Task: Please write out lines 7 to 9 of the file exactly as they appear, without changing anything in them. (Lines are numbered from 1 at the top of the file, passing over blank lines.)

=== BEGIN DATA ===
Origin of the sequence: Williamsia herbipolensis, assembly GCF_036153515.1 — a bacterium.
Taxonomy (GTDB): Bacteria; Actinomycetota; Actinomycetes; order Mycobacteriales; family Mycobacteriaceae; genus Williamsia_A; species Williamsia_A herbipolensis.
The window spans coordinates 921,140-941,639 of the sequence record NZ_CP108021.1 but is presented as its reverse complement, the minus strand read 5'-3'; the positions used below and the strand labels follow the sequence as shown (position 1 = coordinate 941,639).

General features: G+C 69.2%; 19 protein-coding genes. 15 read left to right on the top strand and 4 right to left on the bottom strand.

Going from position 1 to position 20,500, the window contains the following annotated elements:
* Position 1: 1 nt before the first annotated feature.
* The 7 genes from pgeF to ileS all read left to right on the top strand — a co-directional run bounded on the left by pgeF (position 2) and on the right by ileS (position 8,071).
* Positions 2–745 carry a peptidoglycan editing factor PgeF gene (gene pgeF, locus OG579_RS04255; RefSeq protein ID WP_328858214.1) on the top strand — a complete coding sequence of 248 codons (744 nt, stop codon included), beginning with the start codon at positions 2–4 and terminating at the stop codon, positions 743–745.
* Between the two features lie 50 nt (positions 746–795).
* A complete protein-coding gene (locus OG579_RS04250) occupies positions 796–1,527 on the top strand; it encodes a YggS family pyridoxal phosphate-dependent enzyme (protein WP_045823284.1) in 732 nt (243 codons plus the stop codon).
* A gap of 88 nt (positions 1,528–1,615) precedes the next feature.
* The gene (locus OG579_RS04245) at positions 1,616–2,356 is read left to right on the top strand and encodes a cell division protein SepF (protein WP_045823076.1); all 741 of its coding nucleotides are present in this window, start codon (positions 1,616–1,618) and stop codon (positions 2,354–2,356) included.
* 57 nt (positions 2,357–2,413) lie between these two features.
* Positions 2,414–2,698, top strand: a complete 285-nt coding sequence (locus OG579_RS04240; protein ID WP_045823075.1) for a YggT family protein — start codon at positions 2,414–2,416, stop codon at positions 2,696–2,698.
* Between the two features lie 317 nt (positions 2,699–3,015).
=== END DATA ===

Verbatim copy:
* The 7 genes from pgeF to ileS all read left to right on the top strand — a co-directional run bounded on the left by pgeF (position 2) and on the right by ileS (position 8,071).
* Positions 2–745 carry a peptidoglycan editing factor PgeF gene (gene pgeF, locus OG579_RS04255; RefSeq protein ID WP_328858214.1) on the top strand — a complete coding sequence of 248 codons (744 nt, stop codon included), beginning with the start codon at positions 2–4 and terminating at the stop codon, positions 743–745.
* Between the two features lie 50 nt (positions 746–795).